Print version ISSN 0042-9686
Bull World Health Organ vol.88 n.2 Genebra Feb. 2010
Convention Secretariat of the WHO Framework Convention on Tobacco Control, World Health Organization, 20 avenue Appia, 1211 Geneva 27, Switzerland
This month marks the fifth anniversary of the entry into force of the World Health Organization Framework Convention on Tobacco Control (WHO FCTC). This Convention is unique for two reasons: it is the first international treaty negotiated under WHO's umbrella and with 168 Parties (countries that are either Member States of WHO or the United Nations as well as regional economic integration organizations), it has become one of the most widely and rapidly ratified treaties in the history of the United Nations.
In the late 1990s, the global increase in tobacco-related diseases had become a public health challenge that called for radical and creative measures, triggering the first use of WHO's constitutional treaty-making power. During this decade, the Convention was conceptualized. After three years of negotiation, it was adopted by the World Health Assembly in May 2003 and entered into force in February 2005.1,2
The past five years have seen major progress. At the international level, the principal treaty bodies - the Conference of the Parties and the permanent Secretariat - are established and fully functional. The first protocol (on illicit trade in tobacco products) and guidelines covering six articles of the Convention are being developed. Guidelines on four other articles have been adopted. The treaty reporting system is established and more than 80% of the reports expected from the Parties have been received and analysed. Treaty implementation guidelines, needs assessments, support in developing legislation and in the transfer of expertise and technology are provided to countries so that they can meet their obligations as Parties to the Convention. The multisectoral and multilateral power of the treaty has gradually increased its appeal for international partners; more than 50 international intergovernmental and nongovernmental organizations are now accredited as observers to the Conference of the Parties.
At the national level, several governments began issuing laws and policies consistent with the WHO FCTC prior to their formal commitment to the Convention. This early alignment with the Convention showed that treaty-making can be a powerful agent of change, even in an early phase. Most Parties have now passed or are renewing and strengthening national legislation and policies to meet their obligations under the treaty.
Providing regular reports on the implementation of the Convention is one of the core obligations of the Parties. According to a recent analysis of 117 national implementation reports, 85% of Parties have established a national tobacco control coordinating mechanism or focal point, nearly 80% have established educational programmes for disseminating information on the health risks of tobacco use and also prohibited the sales of tobacco products to minors. Seventy per cent have introduced large, clear and visible health warnings on the packages of tobacco products.3 This analysis also showed that implementation of other treaty provisions, such as comprehensive bans on tobacco advertising, promotion and sponsorship, smoke-free policies in hospitality and entertainment venues, treatment of tobacco dependence and cessation, provision of support for economically viable alternatives to tobacco growing and the use of litigation as a tool for tobacco control, still need to be accelerated.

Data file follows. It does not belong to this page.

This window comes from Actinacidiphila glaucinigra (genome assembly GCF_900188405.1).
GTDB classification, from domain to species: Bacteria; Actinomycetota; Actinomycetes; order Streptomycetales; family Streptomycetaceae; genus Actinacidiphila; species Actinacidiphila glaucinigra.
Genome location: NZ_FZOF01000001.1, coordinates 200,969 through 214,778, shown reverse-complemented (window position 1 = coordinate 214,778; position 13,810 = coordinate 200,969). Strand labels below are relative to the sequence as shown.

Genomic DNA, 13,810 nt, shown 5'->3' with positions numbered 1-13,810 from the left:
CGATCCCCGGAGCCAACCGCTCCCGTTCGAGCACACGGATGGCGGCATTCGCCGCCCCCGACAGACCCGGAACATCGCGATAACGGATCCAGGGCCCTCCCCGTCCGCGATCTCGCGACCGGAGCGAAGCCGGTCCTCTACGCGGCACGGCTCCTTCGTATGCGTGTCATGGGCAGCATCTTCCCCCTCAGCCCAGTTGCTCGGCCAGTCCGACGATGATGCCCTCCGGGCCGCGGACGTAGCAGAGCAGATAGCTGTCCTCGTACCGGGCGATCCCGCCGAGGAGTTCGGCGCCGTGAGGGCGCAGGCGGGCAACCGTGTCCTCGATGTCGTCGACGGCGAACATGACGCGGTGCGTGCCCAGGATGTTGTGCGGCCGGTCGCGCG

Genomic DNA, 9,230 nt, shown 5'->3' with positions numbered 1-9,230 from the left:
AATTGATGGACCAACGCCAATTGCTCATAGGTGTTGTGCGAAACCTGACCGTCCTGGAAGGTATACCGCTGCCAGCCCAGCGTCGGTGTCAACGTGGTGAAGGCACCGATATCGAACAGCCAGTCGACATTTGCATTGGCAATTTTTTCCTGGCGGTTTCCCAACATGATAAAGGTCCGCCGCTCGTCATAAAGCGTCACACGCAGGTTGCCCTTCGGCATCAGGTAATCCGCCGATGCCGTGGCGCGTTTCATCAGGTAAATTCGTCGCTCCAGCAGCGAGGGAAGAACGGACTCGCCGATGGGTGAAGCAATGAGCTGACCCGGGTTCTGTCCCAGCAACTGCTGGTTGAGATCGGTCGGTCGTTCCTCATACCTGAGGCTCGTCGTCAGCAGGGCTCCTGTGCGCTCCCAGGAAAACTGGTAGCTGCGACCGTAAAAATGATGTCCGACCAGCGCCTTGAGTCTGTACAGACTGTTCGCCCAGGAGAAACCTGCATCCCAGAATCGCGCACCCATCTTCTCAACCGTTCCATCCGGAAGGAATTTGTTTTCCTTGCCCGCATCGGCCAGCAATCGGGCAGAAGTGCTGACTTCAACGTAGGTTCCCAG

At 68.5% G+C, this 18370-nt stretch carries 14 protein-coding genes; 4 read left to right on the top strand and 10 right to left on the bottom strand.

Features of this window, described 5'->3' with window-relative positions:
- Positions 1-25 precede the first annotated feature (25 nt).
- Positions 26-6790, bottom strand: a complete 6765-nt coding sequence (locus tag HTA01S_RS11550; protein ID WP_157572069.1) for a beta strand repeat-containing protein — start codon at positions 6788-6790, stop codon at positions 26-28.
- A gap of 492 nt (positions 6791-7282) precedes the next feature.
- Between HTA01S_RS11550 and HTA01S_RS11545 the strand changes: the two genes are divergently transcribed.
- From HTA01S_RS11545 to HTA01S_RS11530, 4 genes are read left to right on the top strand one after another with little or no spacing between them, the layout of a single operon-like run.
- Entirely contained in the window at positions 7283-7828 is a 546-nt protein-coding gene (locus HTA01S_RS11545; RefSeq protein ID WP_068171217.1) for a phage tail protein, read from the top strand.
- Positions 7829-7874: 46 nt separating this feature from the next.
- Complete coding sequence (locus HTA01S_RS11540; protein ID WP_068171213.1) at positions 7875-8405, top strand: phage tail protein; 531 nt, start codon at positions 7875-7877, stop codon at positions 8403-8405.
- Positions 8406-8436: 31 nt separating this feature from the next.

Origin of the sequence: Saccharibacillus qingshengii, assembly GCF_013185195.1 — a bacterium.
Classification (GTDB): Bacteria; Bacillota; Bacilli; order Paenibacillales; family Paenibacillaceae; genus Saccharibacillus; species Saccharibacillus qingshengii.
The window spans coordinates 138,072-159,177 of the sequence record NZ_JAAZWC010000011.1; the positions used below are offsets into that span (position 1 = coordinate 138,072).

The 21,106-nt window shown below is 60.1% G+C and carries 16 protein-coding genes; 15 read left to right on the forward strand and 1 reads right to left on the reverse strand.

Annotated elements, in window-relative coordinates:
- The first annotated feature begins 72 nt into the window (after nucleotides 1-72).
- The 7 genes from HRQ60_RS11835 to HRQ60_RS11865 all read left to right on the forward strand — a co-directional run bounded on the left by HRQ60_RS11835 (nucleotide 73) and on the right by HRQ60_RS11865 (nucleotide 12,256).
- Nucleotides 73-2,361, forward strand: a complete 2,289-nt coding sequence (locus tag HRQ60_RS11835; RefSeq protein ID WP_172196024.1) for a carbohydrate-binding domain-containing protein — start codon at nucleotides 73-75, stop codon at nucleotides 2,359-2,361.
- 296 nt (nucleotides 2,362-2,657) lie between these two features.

International cooperation and assistance remain crucial for the success of the Convention. Many reports - especially from developing countries and those with economies in transition - refer to gaps between the needs and the resources available for meeting their obligations. In response, the Convention Secretariat organizes joint needs assessment exercises with interested governments and international partners in order to promote the implementation of the treaty.
The Framework Convention represents a new approach to international health cooperation, with a legal framework to shape the future of health for all people. It provides a model for an effective global response to the negative effects of globalization on health. As such, the Convention has marked a new legal landmark in public health. However, it remains a tool; the success or failure of which depends on how well it is used by countries.
One important lesson from the WHO FCTC is that success depends directly on the leadership, commitment, political will, integrity, vision and courage of the governments, civil society, people and organizations entrusted to turn the concept of an international treaty in global health into reality. Successful implementation of the treaty likewise requires continued commitment of all players.
The fifth anniversary of the WHO FCTC provides an opportunity to share experiences, views and expectations on its implementation and public health impact. Stakeholders may wish to use this milestone to promote implementation of the Convention in order to utilize the full public health benefit of tobacco control and the new legal framework in global health.
1. Resolution WHA. 56.1. WHO Framework Convention on Tobacco Control. In: 56th World Health Assembly, Geneva, 19-34 May 2003. Geneva: World Health Organization; 2008. Available from: http://apps.who.int/gb/archive/pdf_files/WHA56/ea56r1.pdf [accessed on 08 January 2010] [ Links ].
2. Global tobacco treaty enters into force with 57 countries already committed. WHO press release, 24 February 2005. Available from: http://www.who.int/mediacentre/news/releases/2005/pr09/en/index.html [accessed on 08 January 2010] [ Links ].
3. 2009 summary report on global progress in implementation of the WHO Framework Convention on Tobacco Control. Geneva: World Health Organization; 2009. [ Links ]